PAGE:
Insights from our Editorial Team
Compressed air is technically solid, but markets rule
Compressed air energy storage, or CAES, is being evaluated for its ability to store off-peak power from wind and return it to the grid to meet peak demand and/or take the sting out of ramping, intermittent renewable energy sources. The question of technical feasibility is trumped by this potential solution's market economics. We talk to Dan Rastler at EPRI about CAES' promise and constraints.
Do consumers really know the difference? Do they care?
In the waning hours of 2010, Intelligent Utility magazine editor-in-chief Kate Rowland was posed with a question by an energy/electricity-savvy neighbor. "What's the difference between energy efficiency and demand response, and why should I care about the differences between the two?" She set out to answer the question, and realized the second part of it was much more important than the first.
Toronto Hydro's Rob Wong discusses the relationship
Toronto Hydro's head of IT, Rob Wong, talks about improving IT culture and his utility's method for aligning IT and OT, or operational technology. The second part of a two-part interview, which began yesterday.
One man's journey from operations to IT at Toronto Hydro
We talk with Rob Wong, vice president for IT at Toronto Hydro about cultural changes in IT and the oft-fractious IT relationship with operations technology, where he has spent the bulk of his career. Wong draws back the curtain on Toronto Hydro's management processes in this two-part interview.
Trends impacting the U.S. energy market
Earlier this month the Energy Information Administration released an abridged version of their Annual Energy Outlook. While we will have to wait until March for the complete version, the early document highlights changes in the reference case projections for key energy topics.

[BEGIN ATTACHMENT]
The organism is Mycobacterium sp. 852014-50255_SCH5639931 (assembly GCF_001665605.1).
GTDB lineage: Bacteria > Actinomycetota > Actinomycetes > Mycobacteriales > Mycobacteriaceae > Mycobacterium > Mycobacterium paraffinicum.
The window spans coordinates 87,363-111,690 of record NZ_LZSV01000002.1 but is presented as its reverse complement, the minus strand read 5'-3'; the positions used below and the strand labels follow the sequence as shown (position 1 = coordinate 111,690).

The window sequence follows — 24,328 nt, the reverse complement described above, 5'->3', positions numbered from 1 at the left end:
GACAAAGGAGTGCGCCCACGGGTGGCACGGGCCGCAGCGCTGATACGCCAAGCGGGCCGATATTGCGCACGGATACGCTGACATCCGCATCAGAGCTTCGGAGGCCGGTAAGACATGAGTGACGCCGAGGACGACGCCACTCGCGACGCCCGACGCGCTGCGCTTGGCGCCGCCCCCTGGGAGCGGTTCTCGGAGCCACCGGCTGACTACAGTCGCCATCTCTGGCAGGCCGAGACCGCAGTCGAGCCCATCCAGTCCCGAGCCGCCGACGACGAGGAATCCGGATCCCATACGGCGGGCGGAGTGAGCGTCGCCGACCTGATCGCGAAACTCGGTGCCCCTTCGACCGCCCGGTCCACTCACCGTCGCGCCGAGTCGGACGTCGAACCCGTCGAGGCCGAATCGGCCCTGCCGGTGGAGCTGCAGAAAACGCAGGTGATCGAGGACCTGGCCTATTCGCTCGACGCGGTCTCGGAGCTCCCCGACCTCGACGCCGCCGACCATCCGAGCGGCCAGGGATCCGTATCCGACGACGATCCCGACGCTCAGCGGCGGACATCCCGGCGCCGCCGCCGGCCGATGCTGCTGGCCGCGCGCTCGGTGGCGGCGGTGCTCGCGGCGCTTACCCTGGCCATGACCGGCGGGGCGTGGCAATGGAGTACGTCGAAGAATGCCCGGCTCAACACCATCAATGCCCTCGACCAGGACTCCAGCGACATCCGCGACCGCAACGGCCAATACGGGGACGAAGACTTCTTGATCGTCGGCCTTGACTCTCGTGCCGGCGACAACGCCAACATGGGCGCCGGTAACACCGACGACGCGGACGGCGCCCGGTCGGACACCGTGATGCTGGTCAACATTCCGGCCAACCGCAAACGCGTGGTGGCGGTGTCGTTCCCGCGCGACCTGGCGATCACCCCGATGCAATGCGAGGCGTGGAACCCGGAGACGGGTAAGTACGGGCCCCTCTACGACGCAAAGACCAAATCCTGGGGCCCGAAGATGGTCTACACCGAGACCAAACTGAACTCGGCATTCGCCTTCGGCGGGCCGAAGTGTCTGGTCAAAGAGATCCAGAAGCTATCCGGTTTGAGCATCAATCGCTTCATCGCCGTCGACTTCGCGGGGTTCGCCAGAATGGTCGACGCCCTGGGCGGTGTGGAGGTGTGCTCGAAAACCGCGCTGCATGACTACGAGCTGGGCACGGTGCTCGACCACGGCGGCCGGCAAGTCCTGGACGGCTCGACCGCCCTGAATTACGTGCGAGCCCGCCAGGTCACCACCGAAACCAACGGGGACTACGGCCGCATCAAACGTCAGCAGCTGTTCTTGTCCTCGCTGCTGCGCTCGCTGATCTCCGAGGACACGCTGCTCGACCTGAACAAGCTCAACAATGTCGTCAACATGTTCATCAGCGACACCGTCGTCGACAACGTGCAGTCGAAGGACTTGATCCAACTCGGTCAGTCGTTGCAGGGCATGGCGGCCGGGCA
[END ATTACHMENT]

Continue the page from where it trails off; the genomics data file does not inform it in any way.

Utilities must juggle self-interest and consumer-interest this year
Utilities must balance self-interest and the interests of consumers this coming year. Despite the mantra that "it's all about the customer," how will utilities behave when complete transparency and honesty might hurt them and make their goals more difficult to reach?
An investor discusses obstacles and opportunities
David Anthony of 21Ventures discusses how one venture capitalist views the smart grid landscape and points to a promising new utility-scale storage technology.
Austin Energy's Karl Popham discusses utility smart grid essentials
Just before Christmas, I sat down by telephone with Karl Popham, Austin Energy's chief information officer, to talk about the utility's approach to implementing smart grid technologies. Austin Energy is the nation's ninth largest community-owned electric utility, and has branched out throughout its 440-square-mile territory over the years with a number of projects designed to build the utility's energy efficiency and intelligence.
Online forum cites health concerns, consumer benefits and cost recovery
Questions about possible health impacts from radio frequency radiation and electromagnetic fields associated with smart meters have been authoritatively settled. And it's a given that engagement with consumers about smart meters and grids is critical. More pertinent questions remain: Should consumers pay for smart meters if the resulting efficiencies lower utilities' operating expenses? Does lag time between smart meter rollouts and tangible consumer benefits hurt utilities' credibility with their customers?
The arc of a year tracking intelligent utilities
Intelligent Utility Daily columnist Phil Carson dismisses the notion of smart grid as fad and looks back at a pivotal year of coverage, from smart meters to SmartGridCity.